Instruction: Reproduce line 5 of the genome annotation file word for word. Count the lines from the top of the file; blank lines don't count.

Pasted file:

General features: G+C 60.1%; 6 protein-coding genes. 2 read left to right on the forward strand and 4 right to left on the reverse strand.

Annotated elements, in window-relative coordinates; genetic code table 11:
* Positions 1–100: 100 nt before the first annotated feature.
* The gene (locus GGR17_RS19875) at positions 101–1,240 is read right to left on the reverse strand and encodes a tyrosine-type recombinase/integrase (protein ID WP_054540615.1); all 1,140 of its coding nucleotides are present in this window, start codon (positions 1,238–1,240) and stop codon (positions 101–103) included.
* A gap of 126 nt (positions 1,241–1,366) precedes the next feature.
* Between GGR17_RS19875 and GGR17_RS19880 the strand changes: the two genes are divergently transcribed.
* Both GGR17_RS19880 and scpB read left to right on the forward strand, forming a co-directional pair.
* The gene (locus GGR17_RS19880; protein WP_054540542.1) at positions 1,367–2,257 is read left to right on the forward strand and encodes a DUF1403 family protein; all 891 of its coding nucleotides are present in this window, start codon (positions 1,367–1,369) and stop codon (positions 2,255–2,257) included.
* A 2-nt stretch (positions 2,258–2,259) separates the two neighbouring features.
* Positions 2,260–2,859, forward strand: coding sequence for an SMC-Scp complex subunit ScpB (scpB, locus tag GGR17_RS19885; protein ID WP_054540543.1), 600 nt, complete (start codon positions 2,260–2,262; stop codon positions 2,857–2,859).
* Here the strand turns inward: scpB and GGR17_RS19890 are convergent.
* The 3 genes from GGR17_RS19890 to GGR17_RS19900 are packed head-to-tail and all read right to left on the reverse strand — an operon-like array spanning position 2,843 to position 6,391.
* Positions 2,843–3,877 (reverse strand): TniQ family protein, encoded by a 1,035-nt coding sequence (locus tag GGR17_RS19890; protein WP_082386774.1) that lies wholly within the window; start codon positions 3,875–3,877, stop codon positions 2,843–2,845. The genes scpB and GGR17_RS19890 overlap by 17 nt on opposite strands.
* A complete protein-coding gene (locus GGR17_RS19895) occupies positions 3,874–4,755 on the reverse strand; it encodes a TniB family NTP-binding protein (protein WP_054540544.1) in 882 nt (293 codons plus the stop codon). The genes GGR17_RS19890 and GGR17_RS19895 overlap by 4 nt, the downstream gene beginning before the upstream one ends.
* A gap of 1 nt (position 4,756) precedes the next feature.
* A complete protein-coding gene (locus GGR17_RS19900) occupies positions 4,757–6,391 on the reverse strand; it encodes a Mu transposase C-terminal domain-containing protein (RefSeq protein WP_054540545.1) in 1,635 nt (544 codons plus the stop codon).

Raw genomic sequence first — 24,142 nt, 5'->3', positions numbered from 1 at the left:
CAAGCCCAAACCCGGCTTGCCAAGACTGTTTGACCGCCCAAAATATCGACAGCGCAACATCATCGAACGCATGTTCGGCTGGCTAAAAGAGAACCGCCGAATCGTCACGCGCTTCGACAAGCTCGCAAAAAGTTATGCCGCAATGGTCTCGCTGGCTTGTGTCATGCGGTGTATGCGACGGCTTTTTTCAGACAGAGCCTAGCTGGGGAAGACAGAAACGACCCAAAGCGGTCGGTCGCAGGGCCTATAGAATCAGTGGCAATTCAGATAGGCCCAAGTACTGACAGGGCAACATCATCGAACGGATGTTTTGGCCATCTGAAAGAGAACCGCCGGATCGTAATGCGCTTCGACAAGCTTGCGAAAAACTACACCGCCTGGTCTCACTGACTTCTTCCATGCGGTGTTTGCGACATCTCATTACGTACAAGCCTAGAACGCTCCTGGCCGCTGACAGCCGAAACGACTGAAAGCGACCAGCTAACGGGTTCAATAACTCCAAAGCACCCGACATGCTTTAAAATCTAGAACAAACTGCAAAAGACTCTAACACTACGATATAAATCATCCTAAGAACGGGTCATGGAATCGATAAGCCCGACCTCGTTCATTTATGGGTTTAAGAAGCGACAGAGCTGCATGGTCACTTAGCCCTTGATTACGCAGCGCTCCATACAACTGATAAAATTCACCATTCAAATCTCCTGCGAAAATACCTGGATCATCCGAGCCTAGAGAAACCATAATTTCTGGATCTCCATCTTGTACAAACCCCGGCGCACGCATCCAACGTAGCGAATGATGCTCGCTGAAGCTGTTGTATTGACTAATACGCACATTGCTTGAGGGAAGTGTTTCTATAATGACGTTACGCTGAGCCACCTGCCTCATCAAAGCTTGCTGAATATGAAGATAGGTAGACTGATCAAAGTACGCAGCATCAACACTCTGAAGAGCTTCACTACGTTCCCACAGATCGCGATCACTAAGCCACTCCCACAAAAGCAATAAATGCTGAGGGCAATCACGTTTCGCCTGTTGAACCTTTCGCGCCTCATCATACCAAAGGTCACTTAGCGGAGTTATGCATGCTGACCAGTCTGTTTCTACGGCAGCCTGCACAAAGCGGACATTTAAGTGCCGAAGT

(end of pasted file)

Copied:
* A gap of 126 nt (positions 1,241–1,366) precedes the next feature.